A blog series on the “Future of the Firewall”; that’s optimistic, as it implies that the firewall has a future.

For the record, I think that it does, I just hope we use firewalls more wisely in the future. I see both challenges and opportunities for the present and the future of the firewall; and, as is often the case in life, the challenges and opportunities are two sides of a single coin.

Modern firewalls have become much more than packet filters, and are much more powerful – if used correctly. The great advantages in versatility of NGFW, UTM, or whatever you use, do carry a burden of complexity.


A common challenge remains proper configuration; this is a challenge we have faced for years, and I do not see it disappearing any time soon. Not that early firewalls were exactly “user-friendly”, but with limited feature sets came a smaller range of things to get wrong.

I think that, in general, modern firewalls are easier to deploy and configure properly, but added features do add complexity. The race to add features and functionality to firewalls (or any technology) is also a race with usability and user experience, a race we don’t always win.

IPv6 presents a related threat to the effectiveness of firewalls. I know I’m not alone in having seen firewalls misconfigured down to being very expensive NAT devices. As worrying as that is with IPv4, at least most organizations rely on RFC 1918 addresses internally and thus have some protection with NAT.

The growing numbers of IPv6 deployments threaten to expose millions of devices directly to the Internet as enormous blocks of publicly routable IPv6 addresses are assigned to internal devices.

If we make the same “Any-Any-Any-Allow” type errors in our IPv6 rule sets as we have in NAT IPv4 environments it will not be pretty, as the only remaining “defense” will be hiding in the enormous IPv6 address space, and as soon as we’re on the Internet that is lost to anyone tracking Internet activity.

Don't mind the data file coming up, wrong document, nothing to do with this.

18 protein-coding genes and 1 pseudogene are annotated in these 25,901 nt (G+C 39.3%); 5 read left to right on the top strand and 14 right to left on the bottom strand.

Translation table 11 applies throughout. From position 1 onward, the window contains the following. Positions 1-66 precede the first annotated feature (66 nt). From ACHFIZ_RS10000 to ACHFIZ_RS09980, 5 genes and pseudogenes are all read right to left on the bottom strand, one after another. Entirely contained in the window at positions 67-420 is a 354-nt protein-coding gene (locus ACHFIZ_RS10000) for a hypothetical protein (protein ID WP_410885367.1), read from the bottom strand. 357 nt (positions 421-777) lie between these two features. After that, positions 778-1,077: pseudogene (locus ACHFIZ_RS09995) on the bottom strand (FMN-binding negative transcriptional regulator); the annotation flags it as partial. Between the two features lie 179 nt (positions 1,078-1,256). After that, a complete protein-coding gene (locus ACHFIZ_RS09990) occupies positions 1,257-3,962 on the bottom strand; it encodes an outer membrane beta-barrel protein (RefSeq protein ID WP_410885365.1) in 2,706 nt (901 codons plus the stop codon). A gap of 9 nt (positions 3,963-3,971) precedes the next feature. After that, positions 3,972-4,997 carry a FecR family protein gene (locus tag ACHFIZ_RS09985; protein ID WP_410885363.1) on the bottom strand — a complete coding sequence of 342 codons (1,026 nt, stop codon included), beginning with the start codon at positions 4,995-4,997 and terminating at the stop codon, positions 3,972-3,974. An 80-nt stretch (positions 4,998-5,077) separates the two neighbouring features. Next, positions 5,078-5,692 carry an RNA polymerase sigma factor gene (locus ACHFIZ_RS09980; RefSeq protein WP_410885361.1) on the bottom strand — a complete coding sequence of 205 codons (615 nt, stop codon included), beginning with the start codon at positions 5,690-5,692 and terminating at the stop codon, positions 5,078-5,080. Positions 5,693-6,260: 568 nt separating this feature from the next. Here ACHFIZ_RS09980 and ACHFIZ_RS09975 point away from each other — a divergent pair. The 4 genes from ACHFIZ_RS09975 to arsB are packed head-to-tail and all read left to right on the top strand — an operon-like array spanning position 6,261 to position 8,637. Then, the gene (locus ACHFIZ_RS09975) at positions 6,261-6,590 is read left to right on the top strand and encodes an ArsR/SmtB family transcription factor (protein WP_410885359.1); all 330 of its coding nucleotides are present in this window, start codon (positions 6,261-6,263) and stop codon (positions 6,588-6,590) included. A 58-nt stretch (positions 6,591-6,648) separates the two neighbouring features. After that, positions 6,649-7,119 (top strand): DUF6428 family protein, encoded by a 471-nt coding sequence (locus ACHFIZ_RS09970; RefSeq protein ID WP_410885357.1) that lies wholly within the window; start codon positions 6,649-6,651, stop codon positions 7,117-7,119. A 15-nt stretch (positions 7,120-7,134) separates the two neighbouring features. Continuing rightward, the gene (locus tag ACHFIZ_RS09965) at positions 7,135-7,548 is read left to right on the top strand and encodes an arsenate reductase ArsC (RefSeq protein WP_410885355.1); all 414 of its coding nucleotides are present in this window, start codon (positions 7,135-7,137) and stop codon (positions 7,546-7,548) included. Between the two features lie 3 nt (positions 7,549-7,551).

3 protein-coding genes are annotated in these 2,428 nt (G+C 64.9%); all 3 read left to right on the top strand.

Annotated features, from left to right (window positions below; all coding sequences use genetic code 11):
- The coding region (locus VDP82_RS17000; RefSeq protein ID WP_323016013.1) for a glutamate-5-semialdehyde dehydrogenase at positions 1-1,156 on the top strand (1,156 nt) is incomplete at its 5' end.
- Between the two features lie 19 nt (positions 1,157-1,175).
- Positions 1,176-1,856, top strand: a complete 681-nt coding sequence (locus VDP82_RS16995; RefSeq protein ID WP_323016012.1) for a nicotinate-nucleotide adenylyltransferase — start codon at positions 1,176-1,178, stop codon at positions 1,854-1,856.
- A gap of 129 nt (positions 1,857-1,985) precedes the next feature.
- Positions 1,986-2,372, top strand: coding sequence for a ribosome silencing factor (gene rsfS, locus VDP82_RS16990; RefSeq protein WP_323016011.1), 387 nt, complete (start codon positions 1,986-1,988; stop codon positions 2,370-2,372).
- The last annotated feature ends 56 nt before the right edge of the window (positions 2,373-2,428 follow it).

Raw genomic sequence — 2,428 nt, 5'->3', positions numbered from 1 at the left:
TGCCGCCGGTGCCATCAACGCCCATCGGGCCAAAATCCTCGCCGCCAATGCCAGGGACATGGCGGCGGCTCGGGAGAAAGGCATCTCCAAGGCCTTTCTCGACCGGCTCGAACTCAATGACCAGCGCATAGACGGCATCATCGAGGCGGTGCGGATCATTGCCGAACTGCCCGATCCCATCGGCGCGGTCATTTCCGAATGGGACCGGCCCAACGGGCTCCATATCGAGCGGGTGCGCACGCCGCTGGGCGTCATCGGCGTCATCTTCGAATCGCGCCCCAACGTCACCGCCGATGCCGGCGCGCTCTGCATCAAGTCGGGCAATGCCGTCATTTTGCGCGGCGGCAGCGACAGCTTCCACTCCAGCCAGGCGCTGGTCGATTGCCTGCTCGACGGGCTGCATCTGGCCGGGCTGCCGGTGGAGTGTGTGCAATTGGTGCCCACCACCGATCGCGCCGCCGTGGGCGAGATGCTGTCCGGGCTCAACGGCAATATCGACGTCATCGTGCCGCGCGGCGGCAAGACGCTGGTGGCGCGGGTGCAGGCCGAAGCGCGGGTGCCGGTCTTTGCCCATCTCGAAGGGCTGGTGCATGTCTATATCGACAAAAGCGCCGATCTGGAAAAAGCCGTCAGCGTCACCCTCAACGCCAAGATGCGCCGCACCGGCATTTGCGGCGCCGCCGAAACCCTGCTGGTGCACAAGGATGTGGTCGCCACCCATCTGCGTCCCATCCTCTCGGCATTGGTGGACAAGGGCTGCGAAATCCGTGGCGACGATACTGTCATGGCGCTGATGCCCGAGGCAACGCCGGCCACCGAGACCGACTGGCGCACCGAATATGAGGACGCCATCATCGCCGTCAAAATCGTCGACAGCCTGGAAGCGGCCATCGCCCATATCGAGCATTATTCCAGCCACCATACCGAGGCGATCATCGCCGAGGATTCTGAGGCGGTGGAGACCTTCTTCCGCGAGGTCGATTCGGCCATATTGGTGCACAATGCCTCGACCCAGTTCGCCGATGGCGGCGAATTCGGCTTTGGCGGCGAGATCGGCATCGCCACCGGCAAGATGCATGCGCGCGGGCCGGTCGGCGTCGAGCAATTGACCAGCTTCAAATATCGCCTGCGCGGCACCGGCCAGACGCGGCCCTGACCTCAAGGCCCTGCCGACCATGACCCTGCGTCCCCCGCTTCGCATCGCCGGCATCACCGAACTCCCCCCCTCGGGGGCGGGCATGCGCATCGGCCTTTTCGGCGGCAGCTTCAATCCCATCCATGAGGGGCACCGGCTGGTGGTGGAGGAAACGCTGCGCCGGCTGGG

One of the often-overlooked features of the firewall, whether hardware, software, or virtual, is its value as an inspection point. When trying to see what is really happening on our networks there are few better places to capture and analyze traffic than on firewall interfaces.

Properly sized and configured firewalls should no longer be network “choke points”, but they should be analysis windows. Well-designed traffic analysis should help validate that our rules are working as intended (software has an ugly tendency to do what we tell it to do, not necessarily what we want it to do), and much more.

The firewall’s value as a source of data is not limited to the external traffic capture and analysis; all of the added features of modern firewalls can provide a great deal of insight into your environment when logs are fed to a well-tuned log analysis or SIEM platform. Add traffic analysis, packet filter logs, and other firewall-related data sources and you have a great deal of data with context to add to your analysis capabilities.

This use of firewalls as enhanced data sources is not as common as I think it should be, probably because of the different teams involved, but I believe it is one of the most overlooked values offered by modern firewalls – and one of the easiest to leverage.

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